FM Honors Fallen Vietnam War Veterans

By: Elizabeth Anderson



FM welcomed the Vietnam Traveling Memorial Wall from September 8 through September 12, to honor the 58,272 fallen Vietnam War service members.

It was brought to FM by local law enforcement and was greeted with an opening ceremony on the morning of Friday, September 8.

Standing six feet tall and stretching approximately 300 feet from end to end, the wall is a 3/5 scale of the Vietnam Memorial Wall in Washington, D.C.

Margaret DiGiacomo, a Traveling Memorial Wall visitor said, “It’s wonderful to see something like that but it’s still very disheartening and hard to believe so many young people passed away.”

According to the college President Dustin Swanger, the event was a great success, with more than 4,000 students, staff and community members visiting the wall throughout its five days on campus.

The event was coordinated by the FM Veteran Club, who raised $10,000 and provided volunteers for the event.


Ground Zero: Through a Laborer’s Eyes

By: Jeanne Winton

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Photos captured by Jeanne Winton

On September 9 a new art exhibit opened at the Perrella Gallery called, “Through a Laborer’s Eyes.”

The art gallery was filled with photos taken by Louis Pabon as well as other artifacts he’d collected while he was working on Ground Zero. Pabon clocked about 1800 hours while working to clean up the site.

Pabon worked closely with Joel Chapin, and FM art professor, to pick around 120 photos out of the 3,000 he had accumulated during his time working at the site.

With photos of workers smiling and friends working together, Pabon sheds a new light on Sept. 11, 2001 and its aftermath. Pabon stated, “I had a lot of pictures of people and debris, but once I started focusing on the people I began to get a story out of it.”

Pabon’s mission was also in full motion, his mission being to “keep the story of September 11 alive and to educate people.”

At the opening of the exhibit, Pabon gave a speech. He stated, “You do go through certain emotions, but it’s been so long for me that I have a good handle on it; Because I’m on a mission with these pictures”. Pabon wants people to be aware of what happened after September 11 as well, because the aftermath is also a large part of the history. His art is even going on the move, as he’s got a tour set up and is taking his exhibit to 50 states, 51 capitals all across the country after its time here at FM.

Joel Chapin said that Louis had “a unique perspective on ground zero, because he was there every single day.” Chapin stated that when he viewed the exhibit, “even after two years it’s very overwhelming.”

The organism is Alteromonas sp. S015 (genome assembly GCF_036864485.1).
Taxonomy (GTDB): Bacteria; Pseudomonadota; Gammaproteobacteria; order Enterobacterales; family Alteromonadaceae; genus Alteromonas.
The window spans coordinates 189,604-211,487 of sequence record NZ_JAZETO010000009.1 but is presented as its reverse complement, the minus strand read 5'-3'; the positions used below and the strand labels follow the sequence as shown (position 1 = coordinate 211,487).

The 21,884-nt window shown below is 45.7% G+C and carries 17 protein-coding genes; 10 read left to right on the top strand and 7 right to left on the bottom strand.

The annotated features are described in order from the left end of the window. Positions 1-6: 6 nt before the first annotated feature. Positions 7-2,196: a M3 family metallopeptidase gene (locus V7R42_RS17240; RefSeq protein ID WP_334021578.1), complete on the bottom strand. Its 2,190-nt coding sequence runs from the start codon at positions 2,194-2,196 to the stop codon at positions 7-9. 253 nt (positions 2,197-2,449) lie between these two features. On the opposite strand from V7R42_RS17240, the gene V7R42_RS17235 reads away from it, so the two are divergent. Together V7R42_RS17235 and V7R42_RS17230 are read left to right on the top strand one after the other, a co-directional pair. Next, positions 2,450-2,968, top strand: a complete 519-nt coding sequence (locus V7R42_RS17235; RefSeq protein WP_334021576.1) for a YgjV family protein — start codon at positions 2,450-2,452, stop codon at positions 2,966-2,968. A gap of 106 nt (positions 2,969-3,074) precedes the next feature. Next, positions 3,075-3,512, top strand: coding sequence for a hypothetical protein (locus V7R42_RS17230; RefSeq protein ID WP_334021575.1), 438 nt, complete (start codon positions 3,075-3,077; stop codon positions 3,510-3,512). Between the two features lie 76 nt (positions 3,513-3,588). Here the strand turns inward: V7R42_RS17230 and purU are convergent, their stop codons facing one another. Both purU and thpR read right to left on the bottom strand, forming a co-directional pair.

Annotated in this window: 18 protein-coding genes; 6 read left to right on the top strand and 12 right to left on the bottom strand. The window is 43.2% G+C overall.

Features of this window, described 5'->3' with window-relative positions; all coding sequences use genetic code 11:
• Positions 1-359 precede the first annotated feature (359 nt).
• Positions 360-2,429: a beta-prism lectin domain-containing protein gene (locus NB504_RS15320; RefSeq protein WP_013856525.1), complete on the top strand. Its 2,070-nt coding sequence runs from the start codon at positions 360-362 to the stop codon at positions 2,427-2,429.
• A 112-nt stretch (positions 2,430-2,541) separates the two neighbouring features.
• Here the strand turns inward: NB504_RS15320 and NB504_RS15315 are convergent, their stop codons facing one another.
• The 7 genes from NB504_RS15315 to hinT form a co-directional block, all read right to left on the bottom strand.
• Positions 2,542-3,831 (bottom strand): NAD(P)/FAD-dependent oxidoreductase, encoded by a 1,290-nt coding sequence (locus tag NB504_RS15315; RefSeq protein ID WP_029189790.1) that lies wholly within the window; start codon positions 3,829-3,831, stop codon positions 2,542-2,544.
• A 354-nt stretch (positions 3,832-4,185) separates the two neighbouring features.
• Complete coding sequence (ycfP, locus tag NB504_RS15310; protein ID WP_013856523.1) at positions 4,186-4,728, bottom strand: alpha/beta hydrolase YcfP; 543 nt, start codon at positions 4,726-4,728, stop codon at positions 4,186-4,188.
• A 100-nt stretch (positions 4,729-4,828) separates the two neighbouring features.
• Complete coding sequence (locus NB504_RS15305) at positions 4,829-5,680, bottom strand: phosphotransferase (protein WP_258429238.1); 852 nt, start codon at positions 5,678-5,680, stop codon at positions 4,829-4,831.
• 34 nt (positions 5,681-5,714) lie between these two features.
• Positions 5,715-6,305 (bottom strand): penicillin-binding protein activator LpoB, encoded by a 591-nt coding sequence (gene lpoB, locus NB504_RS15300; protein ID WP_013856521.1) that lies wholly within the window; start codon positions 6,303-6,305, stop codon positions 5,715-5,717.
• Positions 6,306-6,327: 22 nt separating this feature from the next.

Many people came out to support and view the exhibit. Lawrence VanAlstyne said “It makes it more real. Knowing someone who was there makes a connection. The only real connection is those who have lost loved ones. Everyone else blacks [September 11] out so we don’t get emotionally connected.”

Water Main Break Closes Break

By: Destiny Owens

Students and faculty at FM were surprised with a day off on Tuesday Sept. 13 due to a water main break on campus.

Joshua Flemming, director of facilities, was contacted by another member of the custodial team at 6am on Tuesday informing him of a huge puddle of water discovered on the sidewalk. Upon arriving to campus and seeing the puddle, Flemming concluded that they were not a significant safety risk to those walking on the sidewalk.

Flemming stated, “Our water comes from Johnstown, which ‘feeds’ our fountains, sprinklers, pipes, etc.  Unfortunately, the pipe in the Physical Education building cracked outside the building’s foundation wall.”

Due to the break, FM was closed for the day. Campuses are not allowed to be opened to students or faculty if the water system isn’t working (bathrooms, water fountains, cafeteria, etc.) Campus housing was not affected. Flemming added that if the problem wasn’t addressed immediately, the issue would have escalated.

Everything was repaired after 13 hours of work. In order to fix the damages, the leaking pipe was cut out and replaced. In addition, clamps were installed to the ends so that the pipe would remain in place. Being that the custodial team did not have all of the necessary tools to fix the pipe, contractors were hired.

Flemming said, “We experience these kind of problems during the winter. The pipes tend to freeze and crack. This just so happened to take place [under] better circumstances.”

FM immediately alerted the NYS Department of Health, who tested all water facilities on campus twice for contaminants and they all came back negative

“The cafeteria water was sent from Boces. They had boiled it so that it could be safe to use”, stated Flemming. Signs were put up around the school to prevent water usage and as soon as the results were sent back as negative, signs were taken down. The water in all facilities on campus is still safe to use.